Colouring books can be cheap and cheerful. However if you want colouring pages with black kids or natural hair then you may have to pay a bit more. The books I have chosen here are high quality products created by named authors and illustrators. Some have special features like activity and journalling pages. All are designed to be empowering.
This 64 page book is full of boys getting into things like footballs, fireflies and fishing.Cute and cheerful drawings of little dudes will encourage small guys to get the crayons out.Chiquanda also has a sweet book for girls.
It was hard to pick a favourite from this author’s appealing selection of books but I went for the STEM book as it features a multicultural cast of cute girls who cry out to be coloured in.There are also questions for the child to answer so a very endearing souvenir can be created. JD Wright has free pages to download on her site showing black kids with cool hairstyles.
My absolute favourite page in the set of images of girls with big dreams shows a woman strolling barefoot along a beach She asserts that she wants to bea mom and will foster, adopt or have her own kids.
The drawings of multicultural young women doing valuable work make this a fabulous career guidance book.Is she can do it so can I!
I’ve blogged about this book before because I just love colouring it in.Cheerful , gorgeous women with natural hair are shown in a range of activities. The drawings by Janine Harrington are printed on one side of the paper only and cry out to be framed. Crystal Swain Bates has many great books.
As I mentioned earlier I was complaining about books for boys in Instagram and Plum Street Press drew my attention to Swift Walker – a chirpy little characters who stars in many books for the 4-8 age group. Swifts loves travel and adventure. The drawings of Swift with his natural fro and just doing a little bit of work for representation.
I have been watching this one on instagram for a while as the author jilleybeanbooksshowed off pages and details of the project. I don’t have a copy yet but I can see from the reviews that as well as havingdrawings that girls will adore, the book deals with all the topics facing girls.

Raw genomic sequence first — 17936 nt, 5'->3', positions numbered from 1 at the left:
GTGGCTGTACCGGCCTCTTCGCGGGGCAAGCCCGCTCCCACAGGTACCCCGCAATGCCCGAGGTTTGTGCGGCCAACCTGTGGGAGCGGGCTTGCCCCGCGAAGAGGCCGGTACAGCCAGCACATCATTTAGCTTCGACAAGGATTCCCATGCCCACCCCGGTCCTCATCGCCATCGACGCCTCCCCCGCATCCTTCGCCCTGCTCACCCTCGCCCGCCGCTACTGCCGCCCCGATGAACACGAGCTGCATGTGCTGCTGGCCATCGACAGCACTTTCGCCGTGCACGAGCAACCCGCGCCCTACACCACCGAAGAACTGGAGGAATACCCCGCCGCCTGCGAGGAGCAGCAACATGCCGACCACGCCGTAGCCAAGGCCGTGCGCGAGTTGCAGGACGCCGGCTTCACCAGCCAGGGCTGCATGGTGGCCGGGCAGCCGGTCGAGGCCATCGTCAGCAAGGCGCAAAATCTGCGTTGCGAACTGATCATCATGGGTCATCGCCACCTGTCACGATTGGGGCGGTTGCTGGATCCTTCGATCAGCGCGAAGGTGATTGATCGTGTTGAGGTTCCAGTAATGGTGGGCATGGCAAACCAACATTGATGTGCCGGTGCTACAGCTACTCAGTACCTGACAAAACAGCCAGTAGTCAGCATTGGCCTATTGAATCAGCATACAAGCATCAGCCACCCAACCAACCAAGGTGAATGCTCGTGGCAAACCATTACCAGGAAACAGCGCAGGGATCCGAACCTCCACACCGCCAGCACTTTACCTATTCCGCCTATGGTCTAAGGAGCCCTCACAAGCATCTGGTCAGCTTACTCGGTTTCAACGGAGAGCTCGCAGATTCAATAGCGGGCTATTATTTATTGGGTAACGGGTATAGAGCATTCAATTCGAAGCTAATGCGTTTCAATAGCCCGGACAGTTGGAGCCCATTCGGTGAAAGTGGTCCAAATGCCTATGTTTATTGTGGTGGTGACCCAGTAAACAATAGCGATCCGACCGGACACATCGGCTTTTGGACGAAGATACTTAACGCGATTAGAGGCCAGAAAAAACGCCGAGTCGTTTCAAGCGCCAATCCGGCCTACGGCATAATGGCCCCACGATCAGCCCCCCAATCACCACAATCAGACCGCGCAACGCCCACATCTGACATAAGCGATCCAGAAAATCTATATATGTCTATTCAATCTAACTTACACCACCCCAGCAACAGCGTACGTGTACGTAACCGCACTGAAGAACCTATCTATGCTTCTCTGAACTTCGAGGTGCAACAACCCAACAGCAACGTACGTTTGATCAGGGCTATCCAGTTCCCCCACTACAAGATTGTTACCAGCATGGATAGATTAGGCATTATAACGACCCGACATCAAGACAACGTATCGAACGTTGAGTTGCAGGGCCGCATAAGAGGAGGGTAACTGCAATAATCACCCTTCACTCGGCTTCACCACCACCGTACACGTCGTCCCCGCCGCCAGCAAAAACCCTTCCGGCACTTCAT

What really caught my eye was the pretty pre-teen saying a prayer and having a chat with God.I was impressed as a lot of books talk about empowerment without acknowledging spirituality.
The characters from my book A Fairy in the Family Again have their own colouring book. The book was developed in London. It shows Jada-Kai, Keysha and Ruby as totally cool baby-sitters. The idea is that the child colouring the book is learning from these kind-hearted big girls about what big kids love to do. Those things include science, baby-sitting and black hair.
Girls will get to colour in pages with science, geckos, hairstyles, braids, unicorns, natural hair and even an African Princess Fancy Dress Party.
Bekki: Hello Obi and Titi. I am Bekki the Fairy. I am delighted to meet you both.
Titi: Wow, so fairies really do exist?! That is so cool!
Obi: Can you fly? I want to see, I want to see! I have a monkey called Mumu and he can talk but he can’t fly, oh!
Titi: Obi, Mumu is no longer your monkey. Remember, he ran off and the talking thing is meant to be a secret.
*Titi rolls her eyes*
Titi: It’s really nice to meet you too Bekki. Please carry on, don’t mind him.
Bekki: Is it true your story happens in Africa in the olden historical days?
Titi: Yes, it’s based in the 15th century in a place called the Benin Kingdom.
Obi: Yes, it was a great empire which is located where present-day Nigeria is.